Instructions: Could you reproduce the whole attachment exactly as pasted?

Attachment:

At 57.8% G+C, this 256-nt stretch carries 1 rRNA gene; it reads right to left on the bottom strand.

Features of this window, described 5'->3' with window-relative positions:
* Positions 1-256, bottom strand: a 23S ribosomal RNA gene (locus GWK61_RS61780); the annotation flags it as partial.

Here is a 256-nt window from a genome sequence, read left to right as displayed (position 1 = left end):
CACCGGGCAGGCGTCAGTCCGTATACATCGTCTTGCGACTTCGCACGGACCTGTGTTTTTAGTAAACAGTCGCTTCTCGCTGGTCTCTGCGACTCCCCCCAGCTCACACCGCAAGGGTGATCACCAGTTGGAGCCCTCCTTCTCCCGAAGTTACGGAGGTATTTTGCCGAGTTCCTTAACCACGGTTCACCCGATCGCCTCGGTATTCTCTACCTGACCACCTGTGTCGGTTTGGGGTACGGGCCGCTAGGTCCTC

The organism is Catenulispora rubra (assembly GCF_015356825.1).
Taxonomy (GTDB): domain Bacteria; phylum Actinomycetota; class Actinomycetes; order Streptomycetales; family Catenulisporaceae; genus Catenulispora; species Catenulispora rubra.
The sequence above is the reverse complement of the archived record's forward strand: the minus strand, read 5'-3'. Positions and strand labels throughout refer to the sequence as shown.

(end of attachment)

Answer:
At 57.8% G+C, this 256-nt stretch carries 1 rRNA gene; it reads right to left on the bottom strand.

Features of this window, described 5'->3' with window-relative positions:
* Positions 1-256, bottom strand: a 23S ribosomal RNA gene (locus GWK61_RS61780); the annotation flags it as partial.

Here is a 256-nt window from a genome sequence, read left to right as displayed (position 1 = left end):
CACCGGGCAGGCGTCAGTCCGTATACATCGTCTTGCGACTTCGCACGGACCTGTGTTTTTAGTAAACAGTCGCTTCTCGCTGGTCTCTGCGACTCCCCCCAGCTCACACCGCAAGGGTGATCACCAGTTGGAGCCCTCCTTCTCCCGAAGTTACGGAGGTATTTTGCCGAGTTCCTTAACCACGGTTCACCCGATCGCCTCGGTATTCTCTACCTGACCACCTGTGTCGGTTTGGGGTACGGGCCGCTAGGTCCTC

The organism is Catenulispora rubra (assembly GCF_015356825.1).
Taxonomy (GTDB): domain Bacteria; phylum Actinomycetota; class Actinomycetes; order Streptomycetales; family Catenulisporaceae; genus Catenulispora; species Catenulispora rubra.
The sequence above is the reverse complement of the archived record's forward strand: the minus strand, read 5'-3'. Positions and strand labels throughout refer to the sequence as shown.